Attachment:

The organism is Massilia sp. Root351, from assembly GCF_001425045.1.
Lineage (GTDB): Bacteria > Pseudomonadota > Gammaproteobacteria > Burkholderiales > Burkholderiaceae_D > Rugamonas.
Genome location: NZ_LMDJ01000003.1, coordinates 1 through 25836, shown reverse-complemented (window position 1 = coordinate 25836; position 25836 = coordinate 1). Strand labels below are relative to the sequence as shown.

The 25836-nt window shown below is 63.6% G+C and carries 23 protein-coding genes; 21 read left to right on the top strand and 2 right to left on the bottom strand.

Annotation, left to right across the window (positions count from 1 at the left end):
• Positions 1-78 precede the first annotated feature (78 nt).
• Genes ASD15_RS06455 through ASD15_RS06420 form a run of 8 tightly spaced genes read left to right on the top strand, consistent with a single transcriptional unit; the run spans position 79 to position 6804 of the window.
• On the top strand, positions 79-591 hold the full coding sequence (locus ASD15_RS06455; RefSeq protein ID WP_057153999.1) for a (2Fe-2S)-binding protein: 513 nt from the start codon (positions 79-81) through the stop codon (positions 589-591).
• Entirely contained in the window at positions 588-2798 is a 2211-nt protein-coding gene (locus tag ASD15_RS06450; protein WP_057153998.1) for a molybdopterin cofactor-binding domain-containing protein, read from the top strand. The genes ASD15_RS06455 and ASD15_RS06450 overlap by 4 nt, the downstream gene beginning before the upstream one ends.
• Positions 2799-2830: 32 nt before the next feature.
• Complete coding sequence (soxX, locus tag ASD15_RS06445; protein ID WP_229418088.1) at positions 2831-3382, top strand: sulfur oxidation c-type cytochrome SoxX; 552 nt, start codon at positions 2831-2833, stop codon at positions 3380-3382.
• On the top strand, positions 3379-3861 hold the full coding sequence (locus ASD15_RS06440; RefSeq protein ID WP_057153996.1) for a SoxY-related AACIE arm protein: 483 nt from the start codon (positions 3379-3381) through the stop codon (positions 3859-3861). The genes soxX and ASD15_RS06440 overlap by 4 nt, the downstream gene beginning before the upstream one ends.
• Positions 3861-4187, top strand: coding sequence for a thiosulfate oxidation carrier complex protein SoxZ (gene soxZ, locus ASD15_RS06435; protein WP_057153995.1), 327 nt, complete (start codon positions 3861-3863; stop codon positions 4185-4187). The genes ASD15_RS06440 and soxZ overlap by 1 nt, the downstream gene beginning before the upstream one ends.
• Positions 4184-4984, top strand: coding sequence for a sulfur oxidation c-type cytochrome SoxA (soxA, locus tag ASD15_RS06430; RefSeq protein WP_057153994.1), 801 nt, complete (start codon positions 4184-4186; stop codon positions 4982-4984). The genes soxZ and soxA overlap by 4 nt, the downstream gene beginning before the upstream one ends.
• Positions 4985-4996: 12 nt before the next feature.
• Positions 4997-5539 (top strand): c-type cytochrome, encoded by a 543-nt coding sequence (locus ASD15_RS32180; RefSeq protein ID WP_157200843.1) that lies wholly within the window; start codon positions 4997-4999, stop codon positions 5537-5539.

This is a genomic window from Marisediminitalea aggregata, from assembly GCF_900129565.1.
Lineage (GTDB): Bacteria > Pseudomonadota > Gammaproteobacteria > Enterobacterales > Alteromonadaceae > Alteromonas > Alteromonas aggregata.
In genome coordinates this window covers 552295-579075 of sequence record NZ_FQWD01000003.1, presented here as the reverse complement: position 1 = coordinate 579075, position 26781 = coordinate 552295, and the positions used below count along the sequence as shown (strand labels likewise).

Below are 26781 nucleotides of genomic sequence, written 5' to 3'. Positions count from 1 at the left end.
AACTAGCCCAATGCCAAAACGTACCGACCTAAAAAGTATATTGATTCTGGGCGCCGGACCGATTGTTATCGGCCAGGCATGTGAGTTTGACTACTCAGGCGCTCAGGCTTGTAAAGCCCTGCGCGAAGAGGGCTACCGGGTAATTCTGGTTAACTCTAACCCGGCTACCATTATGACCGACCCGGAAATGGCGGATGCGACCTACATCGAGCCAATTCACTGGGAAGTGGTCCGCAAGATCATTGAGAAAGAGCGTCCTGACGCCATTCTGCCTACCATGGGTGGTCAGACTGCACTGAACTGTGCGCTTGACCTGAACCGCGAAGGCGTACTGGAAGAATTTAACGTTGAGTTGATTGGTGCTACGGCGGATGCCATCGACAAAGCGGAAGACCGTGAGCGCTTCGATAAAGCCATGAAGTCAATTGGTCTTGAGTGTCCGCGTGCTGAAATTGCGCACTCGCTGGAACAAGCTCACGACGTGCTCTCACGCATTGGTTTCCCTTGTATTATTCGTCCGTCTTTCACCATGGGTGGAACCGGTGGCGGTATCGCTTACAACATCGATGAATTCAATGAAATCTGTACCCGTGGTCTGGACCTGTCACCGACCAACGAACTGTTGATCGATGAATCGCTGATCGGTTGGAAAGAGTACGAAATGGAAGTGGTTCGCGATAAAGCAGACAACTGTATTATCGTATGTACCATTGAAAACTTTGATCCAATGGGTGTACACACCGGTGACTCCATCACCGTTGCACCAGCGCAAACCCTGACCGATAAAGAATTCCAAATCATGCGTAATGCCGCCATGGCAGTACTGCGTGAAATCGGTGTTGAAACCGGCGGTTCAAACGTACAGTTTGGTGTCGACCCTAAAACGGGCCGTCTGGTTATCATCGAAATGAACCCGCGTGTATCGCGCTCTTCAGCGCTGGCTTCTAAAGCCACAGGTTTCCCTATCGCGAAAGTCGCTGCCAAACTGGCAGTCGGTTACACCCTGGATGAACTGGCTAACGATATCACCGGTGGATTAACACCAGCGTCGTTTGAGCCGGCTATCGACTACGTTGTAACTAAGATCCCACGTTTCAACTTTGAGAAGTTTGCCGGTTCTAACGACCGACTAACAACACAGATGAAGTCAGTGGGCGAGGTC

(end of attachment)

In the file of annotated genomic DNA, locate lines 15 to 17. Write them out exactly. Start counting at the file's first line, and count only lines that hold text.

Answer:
• Positions 4985-4996: 12 nt before the next feature.
• Positions 4997-5539 (top strand): c-type cytochrome, encoded by a 543-nt coding sequence (locus ASD15_RS32180; RefSeq protein ID WP_157200843.1) that lies wholly within the window; start codon positions 4997-4999, stop codon positions 5537-5539.

This is a genomic window from Marisediminitalea aggregata, from assembly GCF_900129565.1.